game-for-blog

AngularJS plus EaselJS to create a simple game

Angular Core Dependency: 1.2.x

Module License: MIT

Added by: Sam Deering

GitHub

Repository

avikaza/game-for-blog

Stats

Stars: 33

Watchers: 33

Forks: 23

Author

Avinash
Avinash

Module Description

Using CreateJS and AngularJS to create html5 canvas based games

This sample is published as part of the blog article at [www.toptal.com/blog] (http://www.toptal.com/blog)

Visit [www.toptal.com/blog] (http://www.toptal.com/blog) and subscribe to our newsletter to read great posts

I started by cloning an application skeleton for a typical AngularJS web app from here, implemented EaselJS' SpriteSheets example from here, and finally added some music, sound effects and scoring mechanism

You can see the game working here

Getting Started

To get you started you can simply clone the repository and install the dependencies:

Prerequisites

You need git to clone this repository. You can get git from http://git-scm.com/.

We also use a number of node.js tools to initialize and test angular-seed. You must have node.js and its package manager (npm) installed. You can get them from http://nodejs.org/.

Clone angular-seed

Clone this repository using git:

git clone https://github.com/avikaza/game-for-blog.git
cd game-for-blog

Install Dependencies

We have two kinds of dependencies in this project: tools and angular framework code. The tools help us manage and test the application.

We have preconfigured npm to automatically run bower so we can simply do:

npm install

Behind the scenes this will also call bower install. You should find that you have two new folders in your project.

  • node_modules - contains the npm packages for the tools we need
  • app/bower_components - contains the angular framework files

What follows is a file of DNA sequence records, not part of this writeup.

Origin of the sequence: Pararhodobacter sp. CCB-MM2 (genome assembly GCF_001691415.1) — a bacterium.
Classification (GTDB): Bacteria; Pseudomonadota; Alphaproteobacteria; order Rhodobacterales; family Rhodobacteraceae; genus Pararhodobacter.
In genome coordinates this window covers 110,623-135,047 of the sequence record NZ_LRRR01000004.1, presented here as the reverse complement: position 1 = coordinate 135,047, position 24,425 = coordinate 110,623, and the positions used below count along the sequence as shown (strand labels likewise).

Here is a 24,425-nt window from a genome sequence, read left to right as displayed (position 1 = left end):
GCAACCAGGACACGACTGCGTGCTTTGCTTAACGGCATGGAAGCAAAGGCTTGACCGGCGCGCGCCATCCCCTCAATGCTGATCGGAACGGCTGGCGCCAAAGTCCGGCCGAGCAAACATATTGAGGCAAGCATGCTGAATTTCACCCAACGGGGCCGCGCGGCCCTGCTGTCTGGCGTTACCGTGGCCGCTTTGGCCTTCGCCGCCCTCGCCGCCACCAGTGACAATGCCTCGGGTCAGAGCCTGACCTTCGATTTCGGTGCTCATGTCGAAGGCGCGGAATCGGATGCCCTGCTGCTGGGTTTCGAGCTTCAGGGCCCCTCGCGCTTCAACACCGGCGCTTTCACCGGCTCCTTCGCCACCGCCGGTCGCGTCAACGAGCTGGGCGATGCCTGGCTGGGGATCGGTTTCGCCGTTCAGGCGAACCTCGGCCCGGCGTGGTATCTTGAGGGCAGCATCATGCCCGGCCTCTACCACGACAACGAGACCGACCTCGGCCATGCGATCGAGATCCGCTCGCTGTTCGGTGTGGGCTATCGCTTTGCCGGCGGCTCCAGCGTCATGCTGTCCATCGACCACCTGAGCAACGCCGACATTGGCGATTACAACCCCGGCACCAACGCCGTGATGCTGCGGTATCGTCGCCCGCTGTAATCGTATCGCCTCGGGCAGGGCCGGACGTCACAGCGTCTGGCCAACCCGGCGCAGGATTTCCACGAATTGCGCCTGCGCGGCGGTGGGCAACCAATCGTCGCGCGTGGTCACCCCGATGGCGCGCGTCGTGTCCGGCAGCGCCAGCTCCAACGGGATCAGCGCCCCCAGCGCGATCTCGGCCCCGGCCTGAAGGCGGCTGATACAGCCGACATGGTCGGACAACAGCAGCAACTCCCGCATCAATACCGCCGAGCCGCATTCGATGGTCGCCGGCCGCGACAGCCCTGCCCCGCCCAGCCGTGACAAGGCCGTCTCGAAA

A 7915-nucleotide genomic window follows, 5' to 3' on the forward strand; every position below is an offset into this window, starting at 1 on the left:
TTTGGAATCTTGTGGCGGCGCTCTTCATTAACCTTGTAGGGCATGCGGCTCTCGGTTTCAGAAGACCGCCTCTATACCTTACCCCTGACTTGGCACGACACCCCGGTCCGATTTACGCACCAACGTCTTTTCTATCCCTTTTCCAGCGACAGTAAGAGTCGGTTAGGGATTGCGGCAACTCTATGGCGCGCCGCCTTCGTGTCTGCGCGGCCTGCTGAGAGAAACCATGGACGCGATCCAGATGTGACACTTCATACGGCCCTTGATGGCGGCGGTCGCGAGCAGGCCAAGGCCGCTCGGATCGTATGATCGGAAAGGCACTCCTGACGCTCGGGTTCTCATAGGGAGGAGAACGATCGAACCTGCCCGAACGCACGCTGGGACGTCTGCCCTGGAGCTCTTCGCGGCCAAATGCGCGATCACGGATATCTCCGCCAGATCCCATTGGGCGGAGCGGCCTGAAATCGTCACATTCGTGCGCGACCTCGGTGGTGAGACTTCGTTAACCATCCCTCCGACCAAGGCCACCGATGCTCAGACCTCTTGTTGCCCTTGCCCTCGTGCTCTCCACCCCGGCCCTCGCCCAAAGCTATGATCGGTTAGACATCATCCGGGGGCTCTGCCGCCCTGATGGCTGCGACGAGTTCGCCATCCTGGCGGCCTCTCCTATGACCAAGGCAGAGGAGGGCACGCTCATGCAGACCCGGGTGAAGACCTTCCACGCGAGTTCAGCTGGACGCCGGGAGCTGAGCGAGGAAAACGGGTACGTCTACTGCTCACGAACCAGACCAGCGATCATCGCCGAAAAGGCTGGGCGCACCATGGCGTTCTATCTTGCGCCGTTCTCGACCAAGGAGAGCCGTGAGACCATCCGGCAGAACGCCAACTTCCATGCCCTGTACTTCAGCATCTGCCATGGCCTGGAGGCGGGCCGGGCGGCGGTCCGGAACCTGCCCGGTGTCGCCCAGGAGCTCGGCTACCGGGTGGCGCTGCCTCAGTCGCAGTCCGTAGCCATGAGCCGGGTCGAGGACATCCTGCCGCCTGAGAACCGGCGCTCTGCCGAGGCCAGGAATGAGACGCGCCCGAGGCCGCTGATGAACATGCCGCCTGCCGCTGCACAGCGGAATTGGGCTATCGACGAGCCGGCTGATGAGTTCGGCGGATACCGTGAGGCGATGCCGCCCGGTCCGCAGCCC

Note that the bower_components folder would normally be installed in the root folder but angular-seed changes this location through the .bowerrc file. Putting it in the app folder makes it easier to serve the files by a webserver.

Run the Application

We have preconfigured the project with a simple development web server. The simplest way to start this server is:

npm start

Now browse to the app at http://localhost:8000/app/.

Testing

There are two kinds of tests in the angular-seed application: Unit tests and End to End tests.

Running Unit Tests

The angular-seed app comes preconfigured with unit tests. These are written in Jasmine, which we run with the Karma Test Runner. We provide a Karma configuration file to run them.

  • the configuration is found at karma.conf.js
  • the unit tests are found next to the code they are testing and are named as ..._test.js.

The easiest way to run the unit tests is to use the supplied npm script:

npm test

This script will start the Karma test runner to execute the unit tests. Moreover, Karma will sit and watch the source and test files for changes and then re-run the tests whenever any of them change. This is the recommended strategy; if your unit tests are being run every time you save a file then you receive instant feedback on any changes that break the expected code functionality.

You can also ask Karma to do a single run of the tests and then exit. This is useful if you want to check that a particular version of the code is operating as expected. The project contains a predefined script to do this:

npm run test-single-run

End to end testing

The angular-seed app comes with end-to-end tests, again written in Jasmine. These tests are run with the Protractor End-to-End test runner. It uses native events and has special features for Angular applications.

  • the configuration is found at e2e-tests/protractor-conf.js
  • the end-to-end tests are found in e2e-tests/scenarios.js

Protractor simulates interaction with our web app and verifies that the application responds correctly. Therefore, our web server needs to be serving up the application, so that Protractor can interact with it.

npm start

In addition, since Protractor is built upon WebDriver we need to install this. The angular-seed project comes with a predefined script to do this:

npm run update-webdriver